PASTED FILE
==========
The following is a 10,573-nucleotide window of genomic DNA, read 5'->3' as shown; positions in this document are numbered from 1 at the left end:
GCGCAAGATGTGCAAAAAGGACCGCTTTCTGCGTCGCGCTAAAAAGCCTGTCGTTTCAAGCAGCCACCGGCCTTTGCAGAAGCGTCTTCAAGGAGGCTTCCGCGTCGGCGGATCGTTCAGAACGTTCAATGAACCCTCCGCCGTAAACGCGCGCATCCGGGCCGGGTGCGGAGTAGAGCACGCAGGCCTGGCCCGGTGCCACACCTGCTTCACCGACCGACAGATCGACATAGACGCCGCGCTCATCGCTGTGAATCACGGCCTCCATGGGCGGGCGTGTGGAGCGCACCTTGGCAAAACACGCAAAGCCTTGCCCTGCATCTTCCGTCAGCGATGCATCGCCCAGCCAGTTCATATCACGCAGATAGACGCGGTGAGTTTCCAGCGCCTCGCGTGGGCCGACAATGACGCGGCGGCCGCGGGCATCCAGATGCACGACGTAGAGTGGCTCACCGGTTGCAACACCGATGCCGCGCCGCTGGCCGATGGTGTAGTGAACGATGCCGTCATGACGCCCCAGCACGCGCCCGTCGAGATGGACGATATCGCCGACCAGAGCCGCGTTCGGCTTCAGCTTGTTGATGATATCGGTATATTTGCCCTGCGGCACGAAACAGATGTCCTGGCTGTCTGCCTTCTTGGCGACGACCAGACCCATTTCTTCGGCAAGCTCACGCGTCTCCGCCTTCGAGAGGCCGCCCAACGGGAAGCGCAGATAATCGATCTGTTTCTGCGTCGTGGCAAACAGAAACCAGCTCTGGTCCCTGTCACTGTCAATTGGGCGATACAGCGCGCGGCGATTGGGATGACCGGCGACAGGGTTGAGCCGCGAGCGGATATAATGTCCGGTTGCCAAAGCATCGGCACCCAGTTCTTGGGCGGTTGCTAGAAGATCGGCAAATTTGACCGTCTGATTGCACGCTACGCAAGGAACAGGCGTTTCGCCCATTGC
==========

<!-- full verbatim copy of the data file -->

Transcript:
The following is a 10,573-nucleotide window of genomic DNA, read 5'->3' as shown; positions in this document are numbered from 1 at the left end:
GCGCAAGATGTGCAAAAAGGACCGCTTTCTGCGTCGCGCTAAAAAGCCTGTCGTTTCAAGCAGCCACCGGCCTTTGCAGAAGCGTCTTCAAGGAGGCTTCCGCGTCGGCGGATCGTTCAGAACGTTCAATGAACCCTCCGCCGTAAACGCGCGCATCCGGGCCGGGTGCGGAGTAGAGCACGCAGGCCTGGCCCGGTGCCACACCTGCTTCACCGACCGACAGATCGACATAGACGCCGCGCTCATCGCTGTGAATCACGGCCTCCATGGGCGGGCGTGTGGAGCGCACCTTGGCAAAACACGCAAAGCCTTGCCCTGCATCTTCCGTCAGCGATGCATCGCCCAGCCAGTTCATATCACGCAGATAGACGCGGTGAGTTTCCAGCGCCTCGCGTGGGCCGACAATGACGCGGCGGCCGCGGGCATCCAGATGCACGACGTAGAGTGGCTCACCGGTTGCAACACCGATGCCGCGCCGCTGGCCGATGGTGTAGTGAACGATGCCGTCATGACGCCCCAGCACGCGCCCGTCGAGATGGACGATATCGCCGACCAGAGCCGCGTTCGGCTTCAGCTTGTTGATGATATCGGTATATTTGCCCTGCGGCACGAAACAGATGTCCTGGCTGTCTGCCTTCTTGGCGACGACCAGACCCATTTCTTCGGCAAGCTCACGCGTCTCCGCCTTCGAGAGGCCGCCCAACGGGAAGCGCAGATAATCGATCTGTTTCTGCGTCGTGGCAAACAGAAACCAGCTCTGGTCCCTGTCACTGTCAATTGGGCGATACAGCGCGCGGCGATTGGGATGACCGGCGACAGGGTTGAGCCGCGAGCGGATATAATGTCCGGTTGCCAAAGCATCGGCACCCAGTTCTTGGGCGGTTGCTAGAAGATCGGCAAATTTGACCGTCTGATTGCACGCTACGCAAGGAACAGGCGTTTCGCCCATTGC